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Hiking National Scenic Vs. Hiking Routes by Jada Lippincott
A few weeks ago I completed my thru-hike of the Grand Enchantment Trail (GET), an ~800 mile route expanding from Albuquerque, NM to Phoenix, AZ. First off, The GET is the most beautiful mile-by-mile route that I have ever hiked. From the desert lowlands, to traversing mountain ridges, to fording rushing rivers, to scrambling up steep canyon walls, the GET has truly got it all. Now, you may be asking yourself, “why haven’t I heard of the GET?”. You are probably most familiar with the 11 National Scenic Trails that make up our ‘official’ trails here in the US. Outside of our National Trails system, we have tons of other routes, which simply connect littler trails to create one large trail - like the GET. If you’ve never gotten off the beaten path before, route finding can be a little scary. We’re talking remote, we’re talking burly, and we’re talking beautiful. I’m going to be explaining five differences between hiking National Scenic Trails and Hiking Routes!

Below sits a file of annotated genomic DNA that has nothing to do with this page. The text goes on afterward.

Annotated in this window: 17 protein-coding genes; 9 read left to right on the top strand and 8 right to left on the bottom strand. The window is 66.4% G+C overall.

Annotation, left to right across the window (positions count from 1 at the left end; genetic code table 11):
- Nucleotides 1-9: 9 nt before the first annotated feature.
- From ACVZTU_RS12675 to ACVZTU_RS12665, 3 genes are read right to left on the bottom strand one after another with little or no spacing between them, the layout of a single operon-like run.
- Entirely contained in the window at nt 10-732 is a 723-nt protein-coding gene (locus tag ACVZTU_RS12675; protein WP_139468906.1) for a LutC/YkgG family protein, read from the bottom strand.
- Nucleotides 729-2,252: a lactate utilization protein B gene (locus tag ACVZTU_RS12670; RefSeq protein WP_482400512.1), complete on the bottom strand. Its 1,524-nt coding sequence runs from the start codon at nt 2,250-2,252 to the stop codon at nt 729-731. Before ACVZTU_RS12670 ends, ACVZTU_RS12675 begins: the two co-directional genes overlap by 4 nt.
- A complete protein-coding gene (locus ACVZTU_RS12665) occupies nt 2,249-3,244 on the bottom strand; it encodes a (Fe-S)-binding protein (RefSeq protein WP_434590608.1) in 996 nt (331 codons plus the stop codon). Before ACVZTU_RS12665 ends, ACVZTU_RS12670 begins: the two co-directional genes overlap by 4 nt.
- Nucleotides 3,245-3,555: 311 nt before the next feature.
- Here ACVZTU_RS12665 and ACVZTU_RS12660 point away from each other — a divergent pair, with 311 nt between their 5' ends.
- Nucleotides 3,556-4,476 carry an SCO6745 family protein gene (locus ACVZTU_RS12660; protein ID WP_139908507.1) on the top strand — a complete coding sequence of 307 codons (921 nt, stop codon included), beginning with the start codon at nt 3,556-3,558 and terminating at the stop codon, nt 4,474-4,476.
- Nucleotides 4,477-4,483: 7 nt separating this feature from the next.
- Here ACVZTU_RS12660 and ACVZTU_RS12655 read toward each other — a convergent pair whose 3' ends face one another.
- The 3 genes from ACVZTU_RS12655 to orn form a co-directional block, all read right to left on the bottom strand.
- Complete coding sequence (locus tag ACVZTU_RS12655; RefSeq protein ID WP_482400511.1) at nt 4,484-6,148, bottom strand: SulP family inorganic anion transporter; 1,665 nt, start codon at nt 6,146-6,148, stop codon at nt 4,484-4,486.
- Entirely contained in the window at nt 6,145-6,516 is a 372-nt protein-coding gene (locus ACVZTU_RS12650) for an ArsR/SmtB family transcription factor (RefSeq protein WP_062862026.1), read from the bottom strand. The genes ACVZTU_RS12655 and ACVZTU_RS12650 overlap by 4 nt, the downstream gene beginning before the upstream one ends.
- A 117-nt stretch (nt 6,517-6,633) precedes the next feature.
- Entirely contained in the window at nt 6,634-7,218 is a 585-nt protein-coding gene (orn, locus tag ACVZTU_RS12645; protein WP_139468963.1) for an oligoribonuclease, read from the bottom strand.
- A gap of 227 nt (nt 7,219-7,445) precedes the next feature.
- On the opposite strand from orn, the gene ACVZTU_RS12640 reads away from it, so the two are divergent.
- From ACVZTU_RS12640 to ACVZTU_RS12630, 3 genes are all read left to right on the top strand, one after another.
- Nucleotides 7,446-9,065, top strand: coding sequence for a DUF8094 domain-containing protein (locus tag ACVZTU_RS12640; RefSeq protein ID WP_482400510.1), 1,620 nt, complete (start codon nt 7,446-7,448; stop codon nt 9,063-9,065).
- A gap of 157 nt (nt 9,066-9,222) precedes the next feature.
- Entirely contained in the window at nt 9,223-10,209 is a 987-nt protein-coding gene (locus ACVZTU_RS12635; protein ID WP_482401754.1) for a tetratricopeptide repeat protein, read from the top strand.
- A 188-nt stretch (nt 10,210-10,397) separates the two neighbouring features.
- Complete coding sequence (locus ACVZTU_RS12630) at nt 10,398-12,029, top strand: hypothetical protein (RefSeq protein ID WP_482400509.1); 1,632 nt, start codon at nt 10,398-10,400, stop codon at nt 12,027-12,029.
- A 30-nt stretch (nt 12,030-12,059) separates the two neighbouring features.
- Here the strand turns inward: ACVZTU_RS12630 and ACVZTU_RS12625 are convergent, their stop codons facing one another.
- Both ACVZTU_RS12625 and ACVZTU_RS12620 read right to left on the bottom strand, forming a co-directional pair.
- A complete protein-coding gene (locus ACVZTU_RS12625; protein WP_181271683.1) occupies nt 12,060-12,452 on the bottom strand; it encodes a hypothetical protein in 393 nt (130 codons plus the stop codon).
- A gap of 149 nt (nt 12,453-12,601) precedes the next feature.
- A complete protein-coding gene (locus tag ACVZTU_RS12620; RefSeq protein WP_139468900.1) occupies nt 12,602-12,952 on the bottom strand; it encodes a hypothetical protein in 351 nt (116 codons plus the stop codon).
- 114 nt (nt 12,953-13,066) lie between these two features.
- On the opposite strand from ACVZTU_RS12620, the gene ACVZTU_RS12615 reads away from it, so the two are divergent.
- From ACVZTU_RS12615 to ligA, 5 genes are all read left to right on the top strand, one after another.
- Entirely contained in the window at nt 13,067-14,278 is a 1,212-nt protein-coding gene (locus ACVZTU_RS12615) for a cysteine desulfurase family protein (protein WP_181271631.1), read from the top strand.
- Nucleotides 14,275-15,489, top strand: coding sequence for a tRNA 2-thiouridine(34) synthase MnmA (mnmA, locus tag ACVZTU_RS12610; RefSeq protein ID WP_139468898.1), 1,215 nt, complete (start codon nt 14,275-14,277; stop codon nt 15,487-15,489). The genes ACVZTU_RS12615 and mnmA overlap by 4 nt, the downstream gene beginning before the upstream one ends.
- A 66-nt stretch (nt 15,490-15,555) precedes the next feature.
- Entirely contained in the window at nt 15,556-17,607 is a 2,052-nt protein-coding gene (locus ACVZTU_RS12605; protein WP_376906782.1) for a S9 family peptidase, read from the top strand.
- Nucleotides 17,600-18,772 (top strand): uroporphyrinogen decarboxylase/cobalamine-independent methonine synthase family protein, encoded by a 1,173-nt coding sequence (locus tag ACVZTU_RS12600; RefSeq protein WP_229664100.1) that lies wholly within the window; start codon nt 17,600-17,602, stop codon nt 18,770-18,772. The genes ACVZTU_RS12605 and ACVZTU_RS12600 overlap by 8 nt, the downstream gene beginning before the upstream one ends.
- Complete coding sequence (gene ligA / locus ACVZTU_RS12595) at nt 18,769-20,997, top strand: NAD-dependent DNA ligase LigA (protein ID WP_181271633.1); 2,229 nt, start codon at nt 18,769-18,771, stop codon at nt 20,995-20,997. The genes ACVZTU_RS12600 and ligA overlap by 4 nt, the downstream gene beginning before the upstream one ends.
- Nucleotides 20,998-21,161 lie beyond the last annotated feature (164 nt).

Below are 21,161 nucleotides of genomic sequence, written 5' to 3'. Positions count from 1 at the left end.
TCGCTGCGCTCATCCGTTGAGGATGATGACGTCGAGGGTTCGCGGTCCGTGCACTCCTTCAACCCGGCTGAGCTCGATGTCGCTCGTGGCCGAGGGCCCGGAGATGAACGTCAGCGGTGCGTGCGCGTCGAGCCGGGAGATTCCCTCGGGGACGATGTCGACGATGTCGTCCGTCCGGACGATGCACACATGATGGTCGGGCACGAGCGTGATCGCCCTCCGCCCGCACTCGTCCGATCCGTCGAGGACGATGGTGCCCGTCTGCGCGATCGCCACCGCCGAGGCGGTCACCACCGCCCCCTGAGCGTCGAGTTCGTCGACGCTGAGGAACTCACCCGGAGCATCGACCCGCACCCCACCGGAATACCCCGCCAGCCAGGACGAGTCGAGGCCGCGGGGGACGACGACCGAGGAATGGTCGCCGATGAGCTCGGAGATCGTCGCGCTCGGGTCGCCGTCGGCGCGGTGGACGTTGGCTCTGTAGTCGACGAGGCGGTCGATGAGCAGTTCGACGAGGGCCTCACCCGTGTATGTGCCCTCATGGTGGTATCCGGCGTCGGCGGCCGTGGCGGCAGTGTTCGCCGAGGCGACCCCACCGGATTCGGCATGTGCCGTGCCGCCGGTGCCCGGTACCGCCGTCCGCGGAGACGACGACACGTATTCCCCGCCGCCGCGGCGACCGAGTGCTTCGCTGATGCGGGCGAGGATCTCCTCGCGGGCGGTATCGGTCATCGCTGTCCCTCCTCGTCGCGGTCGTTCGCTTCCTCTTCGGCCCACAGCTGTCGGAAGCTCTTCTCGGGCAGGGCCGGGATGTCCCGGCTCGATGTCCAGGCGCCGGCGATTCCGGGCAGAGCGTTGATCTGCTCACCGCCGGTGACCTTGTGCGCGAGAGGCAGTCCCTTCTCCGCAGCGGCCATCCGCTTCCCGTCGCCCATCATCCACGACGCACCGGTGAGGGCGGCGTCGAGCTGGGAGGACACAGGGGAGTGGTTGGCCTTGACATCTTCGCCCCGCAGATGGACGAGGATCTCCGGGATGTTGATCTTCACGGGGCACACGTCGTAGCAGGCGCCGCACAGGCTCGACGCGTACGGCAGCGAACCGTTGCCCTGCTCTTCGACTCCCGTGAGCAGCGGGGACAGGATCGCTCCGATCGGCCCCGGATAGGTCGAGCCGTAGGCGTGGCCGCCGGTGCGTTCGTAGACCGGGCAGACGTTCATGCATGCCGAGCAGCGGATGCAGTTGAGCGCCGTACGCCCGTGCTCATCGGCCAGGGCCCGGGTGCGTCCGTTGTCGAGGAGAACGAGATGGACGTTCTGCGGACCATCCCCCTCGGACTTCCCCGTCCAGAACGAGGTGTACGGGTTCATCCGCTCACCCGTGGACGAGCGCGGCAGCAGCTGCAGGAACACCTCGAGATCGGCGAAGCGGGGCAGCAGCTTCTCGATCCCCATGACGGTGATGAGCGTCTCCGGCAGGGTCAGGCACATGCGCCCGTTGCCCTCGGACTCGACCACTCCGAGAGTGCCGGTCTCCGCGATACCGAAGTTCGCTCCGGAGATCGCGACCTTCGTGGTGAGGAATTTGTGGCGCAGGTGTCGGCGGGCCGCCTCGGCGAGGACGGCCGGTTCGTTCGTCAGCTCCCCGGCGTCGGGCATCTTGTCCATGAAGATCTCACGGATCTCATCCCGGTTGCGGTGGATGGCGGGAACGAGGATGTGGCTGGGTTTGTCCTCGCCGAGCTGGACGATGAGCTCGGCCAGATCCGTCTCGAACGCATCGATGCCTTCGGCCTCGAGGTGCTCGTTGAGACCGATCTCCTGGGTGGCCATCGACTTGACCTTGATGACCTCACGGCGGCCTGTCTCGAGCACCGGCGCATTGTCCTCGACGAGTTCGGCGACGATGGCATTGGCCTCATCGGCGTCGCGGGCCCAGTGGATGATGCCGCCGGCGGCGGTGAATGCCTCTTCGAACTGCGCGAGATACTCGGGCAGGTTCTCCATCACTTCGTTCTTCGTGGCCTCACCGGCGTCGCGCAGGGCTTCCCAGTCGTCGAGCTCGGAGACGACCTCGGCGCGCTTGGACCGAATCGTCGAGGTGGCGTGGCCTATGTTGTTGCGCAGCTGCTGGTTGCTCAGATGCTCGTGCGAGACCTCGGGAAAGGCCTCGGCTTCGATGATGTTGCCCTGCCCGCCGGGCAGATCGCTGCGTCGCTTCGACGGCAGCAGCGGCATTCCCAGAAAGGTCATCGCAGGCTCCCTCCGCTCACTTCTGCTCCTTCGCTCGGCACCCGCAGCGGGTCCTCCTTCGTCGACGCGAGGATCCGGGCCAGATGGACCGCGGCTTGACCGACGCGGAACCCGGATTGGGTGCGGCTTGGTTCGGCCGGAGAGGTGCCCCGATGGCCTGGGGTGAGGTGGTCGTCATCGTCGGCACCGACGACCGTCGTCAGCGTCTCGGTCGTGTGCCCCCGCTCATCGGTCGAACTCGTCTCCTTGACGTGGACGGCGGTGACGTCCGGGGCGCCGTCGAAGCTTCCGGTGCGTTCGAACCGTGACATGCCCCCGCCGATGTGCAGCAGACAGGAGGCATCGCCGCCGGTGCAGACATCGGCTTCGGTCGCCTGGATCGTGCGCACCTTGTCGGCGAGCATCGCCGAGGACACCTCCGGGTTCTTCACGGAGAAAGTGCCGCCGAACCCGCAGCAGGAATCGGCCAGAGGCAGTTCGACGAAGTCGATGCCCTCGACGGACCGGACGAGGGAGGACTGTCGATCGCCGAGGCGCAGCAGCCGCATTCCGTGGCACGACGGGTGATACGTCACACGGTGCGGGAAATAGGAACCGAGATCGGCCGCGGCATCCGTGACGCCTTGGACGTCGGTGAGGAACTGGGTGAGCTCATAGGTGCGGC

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Camino Olvidado: The Forgotten Way By Sara Dhooma
The Camino Olvidado is one of the most ancient Camino de Santiago routes, leading walkers through the southern valleys of the Cantabrian Mountain range.  The path begins in Bilbao and winds approximately 500 kms southwest to connect with the Camino Frances at Villafranca del Bierzo.  This Camino is best suited for intrepid, experienced walkers who seek an authentic pilgrimage experience.
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What I Learned Hiking the PCT - By Dave Stamboulis
Hiking the entire Pacific Crest Trail in one go is the journey of a lifetime, and regardless of how prepared and planned you arrive for it at the start, the trail will both alter and defy your expectations. I first learned about the PCT in the 1980s, when I read The High Adventures of Eric Ryback, one of the earliest books written about walking the world’s longest contiguous footpath. Growing up in California and backpacking frequently in the Sierras and then later living in Washington and climbing in the North Cascades, I often crossed paths with the PCT and hiked parts of it, but it wasn’t until my 60th birthday this past year, that I decided to celebrate my advancing age by setting out with my wife to try and walk the whole thing. Here are a few things I learned along the way.
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